How to Build a Sink Garden

Sinks make excellent containers for alpines or rock plants, and they form attractive features on both formal and informal patios. One can, in fact, create miniature rock gardens in these containers.

The old shallow stone sinks are worth searching for, but are not easily found these days, for they are scarce collectors’ items and demand a high price. The alternative is to convert a white glazed sink so that it resembles stone. You should be able to pick up one of these quite easily from a scrapyard or local builder for they are frequently discarded with the boom in fitted designer kitchens. Perhaps this is more practical, anyway, for a white glazed sink has a greater depth than the old-fashioned stone versions, so there is less risk of the compost drying out rapidly during warm weather.

A glazed sink is covered with hypertufa, which is a mixture of cement, sand and peat. When this has hardened and has become well weathered it looks like natural tufa rock. Before you apply a hypertufa mix the sink has to be treated with a PVA adhesive, to ensure the hypertufa sticks to the glaze. This adhesive, which is used in the building trade, is available from DIY and hardware stores. Brush it on the outside of the sink and part of the way down on the inside. When it has become tacky (before it completely dries) apply the hypertufa mix.

Sink Garden

The hypertufa mix consists of 2 parts sphagnum peat, 1 part sand and 1 part cement – parts by volume.

Add sufficient water to make a stiff but pliable mix. Then spread it about 12 mm (Vi in) thick all over the treated parts of the sink, firmly pressing it into place with your fingers. Leave a fairly rough texture to resemble natural stone.

The hypertufa will take at least two weeks to harden thoroughly, after which the sink should be filled with a solution of permanganate of potash, and left for at least 24 hours, which will remove any harmful chemicals from the cement. Afterwards wash out the sink thoroughly.

Before filling the sink with compost decide where you want it on the patio – choose the sunniest spot -and then stand it on two rows of bricks, two courses high, to raise it slightly above ground level. The bricks can be bonded with mortar for stability. Place over the bottom of the sink a 2.5 cm (1 in) layer of crocks (broken clay flower pots) to act as drainage. Put a large piece over the drainage hole. Cover the crocks with a thin layer of coarse peat or leafmould. Then fill to within 2.5 cm (1 in) of the top with potting compost. A soil-based type is best for alpines. Add to this one-third extra of coarse horticultural sand or grit to ensure really good drainage. The sand or grit should be free from lime.

Before planting, bed a few pieces of natural rock into the compost to create a mini rock garden. Set rocks to about one-third of their depth into the compost.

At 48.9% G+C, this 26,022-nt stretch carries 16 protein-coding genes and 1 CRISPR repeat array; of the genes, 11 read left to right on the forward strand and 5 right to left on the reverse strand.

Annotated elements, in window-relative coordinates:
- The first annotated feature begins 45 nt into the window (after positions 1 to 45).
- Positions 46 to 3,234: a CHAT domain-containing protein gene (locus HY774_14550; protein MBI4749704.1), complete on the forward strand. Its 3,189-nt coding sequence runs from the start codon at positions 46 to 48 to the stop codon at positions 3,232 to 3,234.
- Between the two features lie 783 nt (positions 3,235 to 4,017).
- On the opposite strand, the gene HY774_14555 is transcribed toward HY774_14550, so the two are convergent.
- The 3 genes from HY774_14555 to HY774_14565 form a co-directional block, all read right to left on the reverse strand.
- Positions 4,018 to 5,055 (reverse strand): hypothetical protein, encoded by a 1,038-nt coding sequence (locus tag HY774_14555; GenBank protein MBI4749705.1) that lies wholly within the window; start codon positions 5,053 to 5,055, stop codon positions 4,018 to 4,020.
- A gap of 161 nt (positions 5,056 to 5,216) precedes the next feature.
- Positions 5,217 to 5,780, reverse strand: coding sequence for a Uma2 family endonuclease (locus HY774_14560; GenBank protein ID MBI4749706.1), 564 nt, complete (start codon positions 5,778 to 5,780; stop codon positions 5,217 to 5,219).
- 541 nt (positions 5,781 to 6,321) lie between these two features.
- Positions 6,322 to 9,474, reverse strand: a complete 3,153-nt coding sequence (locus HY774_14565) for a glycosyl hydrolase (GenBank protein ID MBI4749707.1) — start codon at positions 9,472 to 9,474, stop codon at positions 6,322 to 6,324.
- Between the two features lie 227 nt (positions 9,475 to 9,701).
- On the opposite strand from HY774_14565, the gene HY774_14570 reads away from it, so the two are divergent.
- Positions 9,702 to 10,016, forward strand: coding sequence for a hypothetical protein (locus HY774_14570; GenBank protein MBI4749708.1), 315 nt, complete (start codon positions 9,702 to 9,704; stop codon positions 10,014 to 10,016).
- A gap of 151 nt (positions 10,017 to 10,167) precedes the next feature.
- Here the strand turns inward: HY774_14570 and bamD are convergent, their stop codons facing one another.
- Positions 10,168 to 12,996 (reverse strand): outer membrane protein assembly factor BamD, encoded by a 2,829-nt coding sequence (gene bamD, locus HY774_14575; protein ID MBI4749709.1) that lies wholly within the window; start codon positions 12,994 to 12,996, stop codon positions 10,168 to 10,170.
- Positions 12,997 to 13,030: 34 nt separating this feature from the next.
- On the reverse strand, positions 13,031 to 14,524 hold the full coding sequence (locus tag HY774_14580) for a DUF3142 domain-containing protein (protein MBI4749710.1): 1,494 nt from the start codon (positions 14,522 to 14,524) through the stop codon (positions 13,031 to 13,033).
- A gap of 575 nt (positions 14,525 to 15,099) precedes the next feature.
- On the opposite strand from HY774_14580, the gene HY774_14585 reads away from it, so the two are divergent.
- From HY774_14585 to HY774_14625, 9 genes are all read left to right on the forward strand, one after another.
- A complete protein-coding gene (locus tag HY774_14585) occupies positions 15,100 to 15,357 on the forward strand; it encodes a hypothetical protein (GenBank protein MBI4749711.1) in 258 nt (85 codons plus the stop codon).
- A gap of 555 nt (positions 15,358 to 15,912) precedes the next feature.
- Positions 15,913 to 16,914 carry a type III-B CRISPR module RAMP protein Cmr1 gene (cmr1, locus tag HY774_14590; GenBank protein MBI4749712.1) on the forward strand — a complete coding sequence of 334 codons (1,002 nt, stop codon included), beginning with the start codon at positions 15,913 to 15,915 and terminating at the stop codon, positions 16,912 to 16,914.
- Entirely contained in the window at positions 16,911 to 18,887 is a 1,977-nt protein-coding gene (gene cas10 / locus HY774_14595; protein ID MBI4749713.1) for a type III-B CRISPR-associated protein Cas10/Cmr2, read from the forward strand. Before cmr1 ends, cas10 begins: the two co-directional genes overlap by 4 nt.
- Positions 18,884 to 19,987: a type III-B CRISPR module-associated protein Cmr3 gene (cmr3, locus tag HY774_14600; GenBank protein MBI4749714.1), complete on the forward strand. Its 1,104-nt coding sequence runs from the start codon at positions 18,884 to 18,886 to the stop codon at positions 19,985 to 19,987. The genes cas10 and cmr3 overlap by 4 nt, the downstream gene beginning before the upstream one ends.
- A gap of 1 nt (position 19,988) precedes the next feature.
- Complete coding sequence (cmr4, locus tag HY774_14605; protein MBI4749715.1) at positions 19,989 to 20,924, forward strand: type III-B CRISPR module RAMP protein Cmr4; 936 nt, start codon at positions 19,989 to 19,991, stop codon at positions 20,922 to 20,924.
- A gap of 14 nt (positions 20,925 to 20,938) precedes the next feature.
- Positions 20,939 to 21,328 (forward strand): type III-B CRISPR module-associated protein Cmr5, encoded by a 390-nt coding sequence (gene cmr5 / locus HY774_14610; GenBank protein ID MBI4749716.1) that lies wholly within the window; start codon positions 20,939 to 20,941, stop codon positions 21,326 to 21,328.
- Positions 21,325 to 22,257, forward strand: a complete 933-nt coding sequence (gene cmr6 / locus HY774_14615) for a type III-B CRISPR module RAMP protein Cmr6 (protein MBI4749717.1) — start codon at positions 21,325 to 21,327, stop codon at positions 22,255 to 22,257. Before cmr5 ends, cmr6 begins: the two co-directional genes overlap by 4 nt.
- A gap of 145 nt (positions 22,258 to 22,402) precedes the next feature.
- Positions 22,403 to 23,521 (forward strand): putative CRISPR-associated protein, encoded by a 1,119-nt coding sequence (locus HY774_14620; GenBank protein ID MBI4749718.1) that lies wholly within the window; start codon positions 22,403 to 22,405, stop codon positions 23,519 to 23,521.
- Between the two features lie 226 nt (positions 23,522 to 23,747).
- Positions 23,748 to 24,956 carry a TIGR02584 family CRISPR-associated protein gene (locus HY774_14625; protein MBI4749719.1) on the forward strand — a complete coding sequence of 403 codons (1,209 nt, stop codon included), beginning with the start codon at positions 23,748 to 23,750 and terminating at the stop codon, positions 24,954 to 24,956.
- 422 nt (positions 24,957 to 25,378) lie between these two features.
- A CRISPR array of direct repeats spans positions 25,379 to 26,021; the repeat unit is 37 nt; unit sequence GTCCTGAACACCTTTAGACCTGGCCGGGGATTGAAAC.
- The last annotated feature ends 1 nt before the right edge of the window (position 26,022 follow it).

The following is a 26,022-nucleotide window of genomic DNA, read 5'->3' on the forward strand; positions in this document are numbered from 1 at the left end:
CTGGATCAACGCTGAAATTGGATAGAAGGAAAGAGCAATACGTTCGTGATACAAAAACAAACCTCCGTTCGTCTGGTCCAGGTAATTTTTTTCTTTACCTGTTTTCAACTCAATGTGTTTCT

Choosing plants

First plant one or two dwarf conifers to give height and contrast in form. The most suitable is the tiny Noah’s ark juniper, Junipems communis ‘Compressa’, with greyish-green prickly foliage.

For the edges of the sink use trailing alpines like Phlox douglasii, a mass of lilac flowers in the spring; and the pink, early summer flowering Aethionema armenum. The spreading, silvery-leaved Raoulia hookeri (also known as R. australis), will ‘soften’ the edges of the sink as it becomes established.

Fill in with more alpines, choosing those of restrained habit so that they do not take over the entire container. Suitable kinds include the thrift, Armeria caespitosa, a mound-forming plant studded with pink flowers in the spring; the rose-pink, early summer flowering rock pink, Dianthus neglectus; Geranium cinereum, spring flowering, pink blooms; Gypsophila caucasica, white flowers in early summer; saxifrages like the white, spring flowering S. X burseriana; and the cobweb houseleek, Sempervivum arachnoideum, whose rosettes of succulent leaves are covered with white webbing, like spiders’ webs.

Sink Garden

When planting is completed cover the surface of the compost with a thin layer of stone chippings or pea shingle. This will create an attractive appearance and help to ensure good drainage around the plants.

Many people with small gardens like to grow some fruits and vegetables and often opt for cultivation in containers on the patio. Certainly many crops are suited to container growing and although essentially utility plants, nevertheless they can, with a little thought, be made to form attractive features in themselves or to combine pleasantly with ornamental plants.

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About the Author: Greenery always attracts Arthur Kunkle. He has a big garden where he plants many fruits and vegetables. His passion for gardening motivates him to write and share different tips on gardening.

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